Art Press - - CINÉMA -

Green bashes the for­mer in pas­sing, not so much to take re­venge on the li­te­ra­ry mi­lieu, not pre­vious­ly de­pic­ted in his films, as to si­gnal that so­me­thing is hap­pe­ning, that these people are there to not see. There is yes­ter­day’s wri­ter, too unim­por­tant to have any­thing to say and yet awar­ded the Con­long A pri­so­ner in his blue be­droom, fa­cing a pos­ter re­pro­duc­tion of Ca­ra­vag­gio’s Sa­cri­fice of Isaac that had wron­gly ins­pi­red him to com­mit par­ri­cide, Vincent will re­nounce ven­geance (or un­ders­tand the pain­ting), spare the fa­ther who is “flesh of his flesh” and give birth to a fa­ther “in spi­rit.” This fa­ther is the man who takes him by the arm in a ho­tel lob­by as he is about to flee. He is na­med Jo­seph (the perfect Fa­bri­zio Ron­gione, who played a si­mi­lar role in La Sa­pien­za). He guesses that so­me­thing hap­pe­ned, la­ter, when his bro­ther is for­ni­ca­ting and de­ci­ding who will and will not ap­pear in print. So­me­thing has hap­pe­ned, so­me­thing Jo­seph has not seen, he whose bro­ther has just re­fu­sed to help him. So­me­thing he will try to un­ders­tand with Vincent. The two new-found friends go to the Louvre to contem­plate Phi­lippe de Cham­paigne’s Le Ch­rist mort. They see the wound in Ch­rist’s side re­sem­bling the va­gi­na of a wo­man who has just gi­ven birth. They look at Georges de La Tour’s Jo­seph, with the car­pen­ter’s tool in the shape of a cross si­gni­fying the choice of not ap­pea­ring or ap­pea­ring in a pa­ra­doxi­cal fa­shion. Is it Jo­seph, be­co­ming a spi­ri­tual fa­ther to Vincent, who ex­plains the images to Vincent, or is it Vincent who ex­plains to the uncle that Jo­seph has been de­li­ve­red in­to the world by the ne­phew? The two un­der­take the ini­tia­tion to­ge­ther. Vincent re­cons­ti­tutes his fa­mi­ly around the sa­cri­fice of his ven­geance. His act, which is a non-act, en­gen­ders a fa­mi­ly— a fa­ther, a son and a mo­ther. Her name is Ma­rie (the dee­ply mo­ving Na­ta­cha Ré­gnier, fi­nal­ly reap­pea­ring in a Green film for the first time since Le Pont des arts, a do­zen years ago). At Vincent’s ins­ti­ga­tion, she agrees to meet Jo­seph. We’re not real­ly sure who de­li­vers whom in the Word. The tri­angle is perfect. Two apexes en­gen­der a third eve­ry time. But this fa­mi­ly still has to be said, na­med as such. The in­car­na­tion will take place on a Nor­man­dy beach where the three walk to­ward the sea, with Ma­rie ri­ding on a don­key, to es­cape the pur­suit or­ga­ni­zed by Por­me­nor (Ra­phaël O’Byrne’s ca­me­ra­work is ma­gni­ficent). The fa­ther wants to take ven­geance for the crime of which he has not been the vic­tim. He seeks, wi­thout kno­wing it, to kill, a se­cond time, the man who un­bek­nownst to him is his son. From the clo­sed blue be­droom to the sea, open to in­fi­ni­ty, space has me­ta­mor­pho­sed. The three fu­gi­tives, each of them a be­get­ter and be­got­ten, are on the same plane, where we, in turn, find our­selves. The event is too po­wer­ful, over­sa­tu­ra­ted with pre­sence. The reac­tion is al­most im­me­diate: sol­diers and po­lice, the ar­med branch of a so­cie­ty built upon the re­fu­sal to hear and see. Por­me­nor re­co­gnizes his hand­cuf­fed child as his at­ta­cker. Then, when Ma­rie and Jo­seph re­co­gnize Vincent as their son, the fa­ther is tou­ched. He apo­lo­gizes, his eyes red with tears, and leaves. Once again the three friends set off on the beach. Then Vincent breaks the tri­angle. He lets his pa­rents walk away alone to­ge­ther, al­rea­dy in­ter­t­wi­ned. But they do not ex­clude him. This is the re­mar­kable Vic­tor Ezen­fils’s first film. His face seems made for the light.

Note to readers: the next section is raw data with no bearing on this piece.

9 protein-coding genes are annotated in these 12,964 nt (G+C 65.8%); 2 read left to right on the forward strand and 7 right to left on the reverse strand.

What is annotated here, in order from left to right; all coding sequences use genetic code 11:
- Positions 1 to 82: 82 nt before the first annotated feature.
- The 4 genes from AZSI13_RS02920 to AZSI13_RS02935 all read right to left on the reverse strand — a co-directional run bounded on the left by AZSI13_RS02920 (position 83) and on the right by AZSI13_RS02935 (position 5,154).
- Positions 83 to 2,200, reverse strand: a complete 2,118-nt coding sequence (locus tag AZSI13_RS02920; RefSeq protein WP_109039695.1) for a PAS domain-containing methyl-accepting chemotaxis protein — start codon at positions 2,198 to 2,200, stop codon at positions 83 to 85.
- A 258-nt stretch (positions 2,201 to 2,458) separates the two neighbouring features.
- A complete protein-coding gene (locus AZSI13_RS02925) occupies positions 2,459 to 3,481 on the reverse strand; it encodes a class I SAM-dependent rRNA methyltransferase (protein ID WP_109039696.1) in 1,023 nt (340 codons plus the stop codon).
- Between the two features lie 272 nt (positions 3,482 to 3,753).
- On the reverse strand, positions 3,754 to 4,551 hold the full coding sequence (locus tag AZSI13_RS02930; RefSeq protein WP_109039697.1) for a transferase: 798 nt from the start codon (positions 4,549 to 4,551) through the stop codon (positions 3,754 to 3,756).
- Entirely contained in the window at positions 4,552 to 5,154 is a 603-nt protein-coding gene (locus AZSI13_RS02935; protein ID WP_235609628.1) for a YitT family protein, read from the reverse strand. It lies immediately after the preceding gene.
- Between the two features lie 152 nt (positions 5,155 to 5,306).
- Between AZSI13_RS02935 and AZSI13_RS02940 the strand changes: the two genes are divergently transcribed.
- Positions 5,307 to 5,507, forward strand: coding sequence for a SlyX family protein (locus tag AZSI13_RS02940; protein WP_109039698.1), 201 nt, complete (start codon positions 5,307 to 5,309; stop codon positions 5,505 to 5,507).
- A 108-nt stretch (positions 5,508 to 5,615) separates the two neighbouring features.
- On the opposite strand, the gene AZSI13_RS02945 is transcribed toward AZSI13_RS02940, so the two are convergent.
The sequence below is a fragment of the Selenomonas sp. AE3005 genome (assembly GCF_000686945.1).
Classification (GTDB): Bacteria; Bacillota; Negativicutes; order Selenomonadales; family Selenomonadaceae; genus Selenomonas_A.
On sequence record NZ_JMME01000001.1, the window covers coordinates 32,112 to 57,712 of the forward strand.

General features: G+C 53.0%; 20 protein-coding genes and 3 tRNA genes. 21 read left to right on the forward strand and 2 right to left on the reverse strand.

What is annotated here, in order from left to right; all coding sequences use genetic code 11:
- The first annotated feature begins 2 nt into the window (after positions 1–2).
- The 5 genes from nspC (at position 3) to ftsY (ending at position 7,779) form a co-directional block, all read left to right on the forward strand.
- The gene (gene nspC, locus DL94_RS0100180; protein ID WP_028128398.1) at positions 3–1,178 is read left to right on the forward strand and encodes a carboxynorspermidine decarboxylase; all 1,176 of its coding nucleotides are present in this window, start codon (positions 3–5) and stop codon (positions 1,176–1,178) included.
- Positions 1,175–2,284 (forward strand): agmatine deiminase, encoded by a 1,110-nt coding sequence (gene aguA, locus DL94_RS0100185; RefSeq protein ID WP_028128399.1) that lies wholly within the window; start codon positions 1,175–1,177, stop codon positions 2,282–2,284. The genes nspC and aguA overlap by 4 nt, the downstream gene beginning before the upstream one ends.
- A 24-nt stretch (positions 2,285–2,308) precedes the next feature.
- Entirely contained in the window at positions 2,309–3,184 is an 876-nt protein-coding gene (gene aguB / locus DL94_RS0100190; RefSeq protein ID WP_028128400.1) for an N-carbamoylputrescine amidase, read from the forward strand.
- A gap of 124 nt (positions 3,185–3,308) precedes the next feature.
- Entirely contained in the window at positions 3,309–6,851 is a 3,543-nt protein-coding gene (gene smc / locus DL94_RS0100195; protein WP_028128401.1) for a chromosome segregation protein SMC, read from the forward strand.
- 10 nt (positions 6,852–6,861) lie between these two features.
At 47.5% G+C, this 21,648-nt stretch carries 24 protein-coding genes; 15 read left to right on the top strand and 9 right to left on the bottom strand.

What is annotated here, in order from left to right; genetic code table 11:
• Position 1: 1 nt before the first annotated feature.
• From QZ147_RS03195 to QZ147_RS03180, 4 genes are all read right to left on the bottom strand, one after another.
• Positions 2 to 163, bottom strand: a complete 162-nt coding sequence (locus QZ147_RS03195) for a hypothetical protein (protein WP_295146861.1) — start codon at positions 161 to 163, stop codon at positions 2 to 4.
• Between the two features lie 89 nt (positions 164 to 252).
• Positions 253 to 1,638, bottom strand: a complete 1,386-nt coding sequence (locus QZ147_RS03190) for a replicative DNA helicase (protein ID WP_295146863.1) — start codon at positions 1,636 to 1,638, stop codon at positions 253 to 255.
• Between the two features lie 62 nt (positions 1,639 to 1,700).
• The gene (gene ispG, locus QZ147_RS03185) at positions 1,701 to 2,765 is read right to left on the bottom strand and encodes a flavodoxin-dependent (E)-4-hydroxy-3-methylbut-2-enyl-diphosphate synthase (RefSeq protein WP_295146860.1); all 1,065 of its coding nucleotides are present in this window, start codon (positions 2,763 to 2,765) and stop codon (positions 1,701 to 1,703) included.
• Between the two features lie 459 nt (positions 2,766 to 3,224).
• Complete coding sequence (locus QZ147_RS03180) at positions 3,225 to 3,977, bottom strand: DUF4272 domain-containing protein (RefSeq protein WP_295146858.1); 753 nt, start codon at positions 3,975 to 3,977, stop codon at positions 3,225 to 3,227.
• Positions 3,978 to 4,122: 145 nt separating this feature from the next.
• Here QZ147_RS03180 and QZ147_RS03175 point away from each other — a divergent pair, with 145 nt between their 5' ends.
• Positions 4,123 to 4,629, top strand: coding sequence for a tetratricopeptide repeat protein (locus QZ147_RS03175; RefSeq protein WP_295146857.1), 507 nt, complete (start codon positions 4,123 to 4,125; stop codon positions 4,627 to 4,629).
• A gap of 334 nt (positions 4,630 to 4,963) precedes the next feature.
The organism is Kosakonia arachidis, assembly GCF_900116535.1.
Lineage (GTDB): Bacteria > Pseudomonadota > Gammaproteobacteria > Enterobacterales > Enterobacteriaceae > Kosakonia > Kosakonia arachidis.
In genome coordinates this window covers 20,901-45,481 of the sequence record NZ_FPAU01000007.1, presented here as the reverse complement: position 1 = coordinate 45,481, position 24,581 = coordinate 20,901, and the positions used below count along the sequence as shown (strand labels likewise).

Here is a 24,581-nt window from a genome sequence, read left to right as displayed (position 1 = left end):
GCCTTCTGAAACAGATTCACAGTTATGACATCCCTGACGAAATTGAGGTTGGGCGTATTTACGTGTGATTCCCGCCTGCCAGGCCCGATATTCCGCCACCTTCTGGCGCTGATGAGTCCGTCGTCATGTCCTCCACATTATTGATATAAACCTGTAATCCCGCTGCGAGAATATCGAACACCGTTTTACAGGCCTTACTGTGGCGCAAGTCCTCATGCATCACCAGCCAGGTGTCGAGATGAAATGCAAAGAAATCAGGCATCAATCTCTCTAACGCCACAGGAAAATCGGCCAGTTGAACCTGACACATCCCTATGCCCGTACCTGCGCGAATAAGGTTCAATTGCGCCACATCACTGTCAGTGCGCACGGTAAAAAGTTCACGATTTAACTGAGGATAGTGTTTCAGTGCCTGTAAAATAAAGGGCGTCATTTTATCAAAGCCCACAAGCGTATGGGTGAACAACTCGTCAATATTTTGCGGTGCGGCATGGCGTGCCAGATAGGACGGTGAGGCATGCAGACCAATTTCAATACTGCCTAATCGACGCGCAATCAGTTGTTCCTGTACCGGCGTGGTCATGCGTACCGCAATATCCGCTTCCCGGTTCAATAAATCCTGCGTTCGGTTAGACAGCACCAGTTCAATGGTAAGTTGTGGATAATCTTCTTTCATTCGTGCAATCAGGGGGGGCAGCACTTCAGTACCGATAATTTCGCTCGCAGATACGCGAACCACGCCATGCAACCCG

Be­noît Chantre Trans­la­tion, L-S Tor­goff

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